Child porn, bribery cases against ex-SAPD officer in peril after warrants tossed out

Judge Velia Meza cites litany of procedural issues by SAPD detective who obtained January 2021 search warrants

Evidence from search warrants in cases against ex-SAPD officer Erik Rodriguez have been tossed out.

SAN ANTONIO – Search warrants in multiple felony cases against a former San Antonio police officer were tossed out Friday after a state district judge ruled the evidence was obtained improperly, court records show.

Judge Velia Meza ruled that evidence from warrants in 2021 child pornography and bribery cases against Erik Rodriguez must be suppressed, meaning that evidence cannot be used by prosecutors moving forward.

The order concludes a more than year-long attempt by attorneys for Rodriguez to get the evidence thrown out.

Meza, in her 30-page ruling, listed a litany of mistakes made by the San Antonio Police Department detective who wrote the affidavits for the warrants and then got judges to sign them.

Rodriguez, a 14-year veteran of SAPD, was first arrested in January 2021 after being accused of giving a suspect in a domestic violence case information in exchange for money.

SAPD officials announced Rodriguez’s arrest as they were investigating him for much more serious offenses, court records reveal.

That same month Rodriguez was indicted by a Bexar County grand jury for misuse of public information, bribery and child pornography.

Rodriguez was allegedly in possession of a video that showed an underage child engaged in sexual bestiality, officials with the Bexar County District Attorney’s Office previously said.

Prosecutors first raised issues last year with how the warrants were obtained and then again during a hearing in June.

The SAPD detective assigned to the case, Aisha Jackson, admitted during the June hearing that she had “omitted a lot of information from the first warrant affidavit,” Meza’s order states.

“Detective Jackson believed that she had authority under the first warrant to seize the phone. However, she knew that the warrant she had to seize the phone would not authorize a search of the phone because it was not signed by a District Court Judge,” the order states.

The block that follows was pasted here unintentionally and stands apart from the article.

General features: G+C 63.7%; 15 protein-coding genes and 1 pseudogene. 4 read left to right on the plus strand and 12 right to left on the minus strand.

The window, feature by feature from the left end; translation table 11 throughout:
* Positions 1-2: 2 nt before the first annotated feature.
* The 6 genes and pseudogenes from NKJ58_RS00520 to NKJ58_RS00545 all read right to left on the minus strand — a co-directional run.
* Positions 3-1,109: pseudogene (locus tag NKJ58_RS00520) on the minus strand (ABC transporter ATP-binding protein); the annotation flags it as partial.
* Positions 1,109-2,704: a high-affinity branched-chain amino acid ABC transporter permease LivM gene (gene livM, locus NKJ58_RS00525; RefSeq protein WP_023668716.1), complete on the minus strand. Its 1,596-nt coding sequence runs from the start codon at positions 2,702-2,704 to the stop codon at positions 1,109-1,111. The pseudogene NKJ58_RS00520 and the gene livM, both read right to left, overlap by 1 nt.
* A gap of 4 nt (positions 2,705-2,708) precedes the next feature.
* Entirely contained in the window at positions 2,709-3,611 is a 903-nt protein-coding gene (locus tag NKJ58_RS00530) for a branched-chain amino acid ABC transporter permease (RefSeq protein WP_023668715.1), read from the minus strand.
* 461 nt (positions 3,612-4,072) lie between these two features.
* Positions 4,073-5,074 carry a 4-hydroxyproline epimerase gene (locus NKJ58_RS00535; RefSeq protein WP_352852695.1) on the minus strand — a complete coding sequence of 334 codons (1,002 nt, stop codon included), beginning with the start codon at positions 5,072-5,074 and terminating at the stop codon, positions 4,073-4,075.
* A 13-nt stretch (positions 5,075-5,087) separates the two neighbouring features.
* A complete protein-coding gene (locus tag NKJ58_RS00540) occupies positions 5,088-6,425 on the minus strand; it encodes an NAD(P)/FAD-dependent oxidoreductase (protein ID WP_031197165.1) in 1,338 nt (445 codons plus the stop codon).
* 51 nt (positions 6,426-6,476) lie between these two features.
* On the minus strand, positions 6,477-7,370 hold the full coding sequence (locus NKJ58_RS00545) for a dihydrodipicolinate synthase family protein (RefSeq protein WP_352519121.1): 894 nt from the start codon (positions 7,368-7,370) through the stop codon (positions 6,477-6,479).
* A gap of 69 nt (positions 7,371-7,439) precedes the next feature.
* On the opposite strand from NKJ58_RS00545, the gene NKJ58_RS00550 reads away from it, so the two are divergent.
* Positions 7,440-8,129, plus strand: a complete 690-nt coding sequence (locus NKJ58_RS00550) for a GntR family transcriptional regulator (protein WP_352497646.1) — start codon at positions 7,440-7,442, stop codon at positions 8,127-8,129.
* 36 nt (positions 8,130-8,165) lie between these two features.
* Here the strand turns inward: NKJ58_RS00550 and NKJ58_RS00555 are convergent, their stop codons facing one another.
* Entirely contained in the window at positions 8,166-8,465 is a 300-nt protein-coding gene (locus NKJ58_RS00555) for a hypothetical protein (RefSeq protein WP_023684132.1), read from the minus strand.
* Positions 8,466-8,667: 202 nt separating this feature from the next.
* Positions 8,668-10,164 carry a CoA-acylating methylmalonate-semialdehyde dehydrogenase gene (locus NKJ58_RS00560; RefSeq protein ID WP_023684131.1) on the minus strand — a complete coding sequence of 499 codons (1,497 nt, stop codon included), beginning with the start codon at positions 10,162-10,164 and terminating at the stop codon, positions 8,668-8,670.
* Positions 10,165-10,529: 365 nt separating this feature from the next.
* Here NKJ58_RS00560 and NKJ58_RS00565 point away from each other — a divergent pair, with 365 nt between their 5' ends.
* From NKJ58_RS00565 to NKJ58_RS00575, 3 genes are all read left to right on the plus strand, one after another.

The affidavit and search warrant were instead signed by a magistrate judge, records show.

The Texas Code of Criminal Procedure requires that a warrant to search the contents of a person’s phone be issued by a district court judge in the judicial district where the phone is located.

“Although the court finds Detective Jackson to be a truthful and credible witness, her affidavit did not contain sufficient facts to support probable cause for the first warrant,” wrote Meza, who referred to SAPD taking Rodriguez’s cellphone as a “warrantless seizure.”

Evidence from a second warrant obtained by SAPD a day after the first warrant was issued can also not be used in court, since it “came from the fruits of the first warrant,” Meza’s order states.

“I think the judge followed the law and the facts as they came out,” said Jaime Cavazos, Rodriguez’s criminal defense attorney.

Cavazos was sharply critical of SAPD, stating that its detectives need retraining on requesting cellphone search warrants and should learn that they cannot approach them as general search warrants.

Cavazos said SAPD is violating the constitutional rights of people they are investigating.

SAPD officials on Monday did not respond to an email seeking comment.

A spokesperson for Bexar County District Attorney Joe Gonzales said via email the office could not comment on pending cases.

It is possible prosecutors could appeal Meza’s ruling.

Prosecutors previously dismissed a lesser charge of misuse of public information against Rodriguez in late June.

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About the Authors:

Emmy-award winning reporter Dillon Collier joined KSAT Investigates in September 2016. Dillon's investigative stories air weeknights on the Nightbeat and on the Six O'Clock News. Dillon is a two-time Houston Press Club Journalist of the Year and a Texas Associated Press Broadcasters Reporter of the Year.

Erica Hernandez is an Emmy award-winning journalist with15 years of experience in the broadcast news business. Erica has covered a wide array of stories all over Central and South Texas. She's currently the court reporter and cohost of the podcast South Texas Crime Stories.